Above all, accept the fact that probably more time will be eaten by communication with others. At least it was the case in my role. Without nonverbal and even little verbal part I felt like I was typing all day until I  learned how to do it effectively.

Staying in touch

One thing I realised is that even though I work from the office most of the time I am still remote to someone else. Seems like a no-brainer but it is not that obvious. It is good to put yourself in the other person’s shoes and try to work remotely from time to time to feel what they deal with.

One thing you can do – even if one person in the team is remote, the whole team works as remote so there isn’t any loss in translation. For example, while in a standup call, people in the office don’t use conference rooms but connect from their desks.

What helped me a lot is that I met people I work with personally. We try to organise all-hands company retreats twice a year. Additionally, people working together meet more often for a dedicated purpose, e.g. to plan more complicated work or solve a specific problem.

Also, don’t forget that Slack and Slack video calls are not only for work and you can bond to some extend over those tools.

Availability

When you work remotely, it should be your habit to communicate your availability to the team. If your regular schedule changes, inform everyone in advance and set the appropriate status on Slack. And hey, if you are not around, don’t pretend that you are. Just set yourself to ‘away’.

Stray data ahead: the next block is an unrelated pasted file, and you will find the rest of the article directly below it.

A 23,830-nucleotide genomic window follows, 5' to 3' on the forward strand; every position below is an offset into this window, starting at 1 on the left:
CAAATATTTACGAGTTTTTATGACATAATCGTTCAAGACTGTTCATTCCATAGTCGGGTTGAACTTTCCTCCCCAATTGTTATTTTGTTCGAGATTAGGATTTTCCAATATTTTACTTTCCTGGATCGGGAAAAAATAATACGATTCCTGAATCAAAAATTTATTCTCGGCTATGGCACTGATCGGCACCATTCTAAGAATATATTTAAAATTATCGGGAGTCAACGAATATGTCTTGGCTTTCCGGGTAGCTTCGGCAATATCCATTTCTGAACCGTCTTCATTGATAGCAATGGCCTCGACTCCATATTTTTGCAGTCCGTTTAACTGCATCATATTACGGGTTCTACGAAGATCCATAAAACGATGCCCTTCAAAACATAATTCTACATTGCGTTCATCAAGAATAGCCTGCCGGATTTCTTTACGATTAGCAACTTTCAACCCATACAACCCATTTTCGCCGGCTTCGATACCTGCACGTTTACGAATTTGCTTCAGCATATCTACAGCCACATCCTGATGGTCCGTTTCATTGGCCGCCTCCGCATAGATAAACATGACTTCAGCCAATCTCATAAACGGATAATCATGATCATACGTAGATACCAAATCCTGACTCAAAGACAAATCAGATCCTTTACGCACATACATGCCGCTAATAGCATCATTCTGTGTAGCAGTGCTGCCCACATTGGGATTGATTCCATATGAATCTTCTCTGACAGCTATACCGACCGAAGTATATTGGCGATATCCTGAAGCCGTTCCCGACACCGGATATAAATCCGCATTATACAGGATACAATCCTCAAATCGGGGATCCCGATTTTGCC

No one likes to be disturbed in their most focused time. It’s literally like approaching someone at their desk when they were in the middle of something and they are losing their momentum. There are different methods to sort of go to your cave and do your thing in peace. For example, it’s a good practice to block your calendar for ‘do-not-disturb’ time or even schedule no-meeting day(s) or no-bullshit ones where no one can disturb anyone unless something urgent happens. If that doesn’t help, take down all IM apps, e.g. mail, Slack and put your phone into airplane mode. That should do the job.

Meetings

We use everything from Google Hangouts through Apear.in to Slack video calls. It’s up to the individual team to decide. For client meetings, we use Google Hangouts or Hangouts On Air with YouTube Live. We record some of the sessions like town halls or team reviews, so everyone has a chance to be updated even if they are not around at a time.